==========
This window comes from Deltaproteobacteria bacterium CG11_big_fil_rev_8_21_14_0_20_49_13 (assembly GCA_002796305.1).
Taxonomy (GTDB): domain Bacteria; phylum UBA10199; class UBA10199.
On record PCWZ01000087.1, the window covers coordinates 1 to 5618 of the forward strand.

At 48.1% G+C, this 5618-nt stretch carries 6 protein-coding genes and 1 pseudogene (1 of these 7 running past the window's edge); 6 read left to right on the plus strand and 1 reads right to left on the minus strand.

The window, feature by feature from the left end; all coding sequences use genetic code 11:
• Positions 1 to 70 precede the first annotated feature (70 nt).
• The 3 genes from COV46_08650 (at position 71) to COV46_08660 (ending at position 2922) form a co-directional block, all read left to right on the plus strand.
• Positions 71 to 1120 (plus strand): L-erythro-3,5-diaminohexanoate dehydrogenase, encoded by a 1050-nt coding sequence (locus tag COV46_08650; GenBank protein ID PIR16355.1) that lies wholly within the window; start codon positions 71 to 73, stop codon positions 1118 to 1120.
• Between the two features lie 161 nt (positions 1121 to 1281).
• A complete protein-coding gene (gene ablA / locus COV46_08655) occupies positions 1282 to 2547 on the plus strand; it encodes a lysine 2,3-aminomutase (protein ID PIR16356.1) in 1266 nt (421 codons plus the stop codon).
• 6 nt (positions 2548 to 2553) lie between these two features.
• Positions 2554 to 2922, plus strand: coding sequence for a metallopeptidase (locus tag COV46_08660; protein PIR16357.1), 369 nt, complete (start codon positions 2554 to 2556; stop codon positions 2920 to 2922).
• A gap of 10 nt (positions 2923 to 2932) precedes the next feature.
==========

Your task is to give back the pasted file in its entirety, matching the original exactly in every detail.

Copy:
This window comes from Deltaproteobacteria bacterium CG11_big_fil_rev_8_21_14_0_20_49_13 (assembly GCA_002796305.1).
Taxonomy (GTDB): domain Bacteria; phylum UBA10199; class UBA10199.
On record PCWZ01000087.1, the window covers coordinates 1 to 5618 of the forward strand.

At 48.1% G+C, this 5618-nt stretch carries 6 protein-coding genes and 1 pseudogene (1 of these 7 running past the window's edge); 6 read left to right on the plus strand and 1 reads right to left on the minus strand.

The window, feature by feature from the left end; all coding sequences use genetic code 11:
• Positions 1 to 70 precede the first annotated feature (70 nt).
• The 3 genes from COV46_08650 (at position 71) to COV46_08660 (ending at position 2922) form a co-directional block, all read left to right on the plus strand.
• Positions 71 to 1120 (plus strand): L-erythro-3,5-diaminohexanoate dehydrogenase, encoded by a 1050-nt coding sequence (locus tag COV46_08650; GenBank protein ID PIR16355.1) that lies wholly within the window; start codon positions 71 to 73, stop codon positions 1118 to 1120.
• Between the two features lie 161 nt (positions 1121 to 1281).
• A complete protein-coding gene (gene ablA / locus COV46_08655) occupies positions 1282 to 2547 on the plus strand; it encodes a lysine 2,3-aminomutase (protein ID PIR16356.1) in 1266 nt (421 codons plus the stop codon).
• 6 nt (positions 2548 to 2553) lie between these two features.
• Positions 2554 to 2922, plus strand: coding sequence for a metallopeptidase (locus tag COV46_08660; protein PIR16357.1), 369 nt, complete (start codon positions 2554 to 2556; stop codon positions 2920 to 2922).
• A gap of 10 nt (positions 2923 to 2932) precedes the next feature.